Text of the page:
Animal Stories

This blog hasn’t focused much lately on the ‘diary’ part of web diary. I’ve found myself writing what I think about issues without mentioning so much about what I’ve been doing. I’ll try to redress this imbalance a bit.

What I’ll be doing tonight is engaging in the highly political activity of watching television – something I do very little of these days apart from looking at a bit of football and bits and pieces of news.

Tonight’s Australian Story on ABC TV profiles Brian Sherman and his family. He is a migrant to Australia who has set up Voiceless, a fund for animals that assists with increasing public awareness of the conditions many animals live in and getting better laws and policies to protect them. This fund is relatively new but has enormous potential to significantly improve things for animals in the future and to make the public more aware of ways they can easily help reduce animal suffering. A lot of people make a lot of money out of animals and it is very important to have some funds available to help put the animals’ side of the story.

Just to stay on the animals theme, tonight’s 4 Corners details the battle around Japan’s intention to increase the number of whales they kill each year. As I wrote last month, while I totally oppose whaling, I do wonder why people are (rightly) horrified by the slaughter of whales but don’t seem to have a problem with the slaughter of many other mammals on a much wider scale.

It might seem like a stretch to keep up the animal theme with tonight’s Enough Rope, which has interviews with East Timor President Xanana Gusmao and his wife Kirsty and with racing driver Peter Brock. However, it’s a chance for me to point out that Peter Brock has an interview from a few years ago on the Animal Liberation website talking about the reasons behind his being vegetarian/vegan for over ten years – not that I expect Andrew Denton to focus on this aspect of Peter Brock very much.

There are a few high profile Australian sportspeople who are vegetarian. Greg Chappell, former Australian cricket captain and recently appointed coach of India, is another who has been vegan for many years. While their diet is also driven by health factors, as Greg Chappell says even if you start for health reasons, “it is impossible to ignore the ethical and environmental aspects of our meat-eating culture.” All of this plays a role in slowly changing public attitudes and moving towards the goal which Brian Sherman and his Voiceless organisation are working towards. It happens to be a goal I share, so I thought I’d take the chance to give it a mention.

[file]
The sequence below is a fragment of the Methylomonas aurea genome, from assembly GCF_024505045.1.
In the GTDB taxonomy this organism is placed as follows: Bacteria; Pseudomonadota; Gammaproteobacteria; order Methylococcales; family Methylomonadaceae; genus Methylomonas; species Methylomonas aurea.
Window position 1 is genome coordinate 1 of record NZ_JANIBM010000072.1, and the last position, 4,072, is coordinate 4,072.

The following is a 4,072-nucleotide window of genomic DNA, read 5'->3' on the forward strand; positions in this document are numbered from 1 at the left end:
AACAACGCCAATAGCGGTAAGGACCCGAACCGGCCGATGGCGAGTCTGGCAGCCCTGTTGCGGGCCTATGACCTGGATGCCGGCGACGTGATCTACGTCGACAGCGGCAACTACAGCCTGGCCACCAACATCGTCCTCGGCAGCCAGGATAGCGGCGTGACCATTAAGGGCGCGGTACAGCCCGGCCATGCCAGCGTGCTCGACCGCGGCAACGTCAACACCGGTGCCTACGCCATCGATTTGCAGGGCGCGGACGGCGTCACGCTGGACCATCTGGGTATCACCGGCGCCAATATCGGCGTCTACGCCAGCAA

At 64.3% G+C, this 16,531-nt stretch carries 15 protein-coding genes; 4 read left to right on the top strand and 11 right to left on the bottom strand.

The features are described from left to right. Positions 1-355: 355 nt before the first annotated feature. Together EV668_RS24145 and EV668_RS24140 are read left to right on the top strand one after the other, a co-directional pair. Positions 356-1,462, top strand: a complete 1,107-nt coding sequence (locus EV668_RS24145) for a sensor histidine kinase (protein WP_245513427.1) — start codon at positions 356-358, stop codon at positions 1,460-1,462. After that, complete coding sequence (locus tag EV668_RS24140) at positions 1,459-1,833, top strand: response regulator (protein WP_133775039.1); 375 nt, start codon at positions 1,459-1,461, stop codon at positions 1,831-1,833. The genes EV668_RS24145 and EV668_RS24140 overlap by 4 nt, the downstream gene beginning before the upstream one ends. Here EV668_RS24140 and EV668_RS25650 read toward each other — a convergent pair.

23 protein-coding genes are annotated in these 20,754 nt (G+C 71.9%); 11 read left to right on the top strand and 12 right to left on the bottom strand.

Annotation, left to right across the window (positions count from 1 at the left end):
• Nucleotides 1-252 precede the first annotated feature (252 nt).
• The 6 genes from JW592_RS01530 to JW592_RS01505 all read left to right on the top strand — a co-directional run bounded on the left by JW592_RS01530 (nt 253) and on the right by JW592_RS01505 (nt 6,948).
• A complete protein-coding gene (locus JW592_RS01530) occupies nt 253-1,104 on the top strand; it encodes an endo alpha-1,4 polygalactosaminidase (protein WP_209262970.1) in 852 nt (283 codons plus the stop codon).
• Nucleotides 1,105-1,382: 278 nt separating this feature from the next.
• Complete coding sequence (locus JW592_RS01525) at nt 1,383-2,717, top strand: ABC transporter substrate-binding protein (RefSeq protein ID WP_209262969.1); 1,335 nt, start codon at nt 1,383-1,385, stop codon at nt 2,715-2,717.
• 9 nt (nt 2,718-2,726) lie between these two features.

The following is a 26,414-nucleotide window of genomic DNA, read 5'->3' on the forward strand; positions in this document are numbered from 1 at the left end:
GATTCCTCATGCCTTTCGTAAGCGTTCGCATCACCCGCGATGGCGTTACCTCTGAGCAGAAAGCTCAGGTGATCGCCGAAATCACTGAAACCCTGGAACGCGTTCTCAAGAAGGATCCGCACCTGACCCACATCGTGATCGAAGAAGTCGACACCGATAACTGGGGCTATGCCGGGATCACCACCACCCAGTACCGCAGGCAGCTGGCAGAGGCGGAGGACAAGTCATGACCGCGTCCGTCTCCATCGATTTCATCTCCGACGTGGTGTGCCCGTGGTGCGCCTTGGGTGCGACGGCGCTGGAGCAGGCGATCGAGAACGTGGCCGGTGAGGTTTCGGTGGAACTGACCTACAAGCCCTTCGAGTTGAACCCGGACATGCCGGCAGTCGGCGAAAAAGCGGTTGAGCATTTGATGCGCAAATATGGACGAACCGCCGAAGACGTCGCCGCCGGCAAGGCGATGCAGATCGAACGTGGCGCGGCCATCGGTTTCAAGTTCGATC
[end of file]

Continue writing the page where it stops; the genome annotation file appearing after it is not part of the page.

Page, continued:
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4 Comments

  1. I am one of those hypocritical types who think that vegans probably are in the right place to be ethically, but am so attached to the idea of eating meat that it would be a monumental step for me to take to go vegan.
    Maybe one day.

  2. Even though I’m patron of the Qld Vegetarian/vegan society I still haven’t managed to become vegan. I’ve tried a few times, but have just found it too hard, especially when I’m travelling. Plus I still wear leather shoes, etc sometimes.
    It’s a bit like other philosophies – it’s an ideal to work towards rather than a competition as to who is the most ‘holy’. As George Monbiot has said – http://www.monbiot.com/archives/2005/06/30/save-us-from-ourselves/ – “Show me an environmentalist, and I will show you a hypocrite.” We all fall short in many ways, but if we insist on perfection before adopting an ideal, none of us would try to improve anything.

  3. “As I wrote last month, while I totally oppose whaling, I do wonder why people are (rightly) horrified by the slaughter of whales but don’t seem to have a problem with the slaughter of many other mammals on a much wider scale.”
    I must admit I’m not really horrified at the slaughter of whales. They are just animals like any other. If they are not endangered species (and Minke Whales aren’t) I don’t see why eating a whale is any different to eating a cow.
    The major problem with whaling, like fishing, is that there are no private property rights when it comes to whales.
    There’ll never be a shortage of cows because they are all owned by someone – you cant just go catch one and take it home unless you want to face dodging bullets from the owner. Whales and fish (in international waters) are a public good, and therefore its a case of first-come first-served.
    It’s like giving away free beer and wondering why people get so pissed.
    I’m currently in Japan, and I plan on trying some whale this weekend. If you like, you can take a look at the results, which I’ll post on my blog on Monday.

  4. I admire the reasoned discussion of these so emotive issues. I don’t know how many people realize that Bjorn Lomborg (author of the Skeptical Environmentalist) is a vegetarian and passionate about it.

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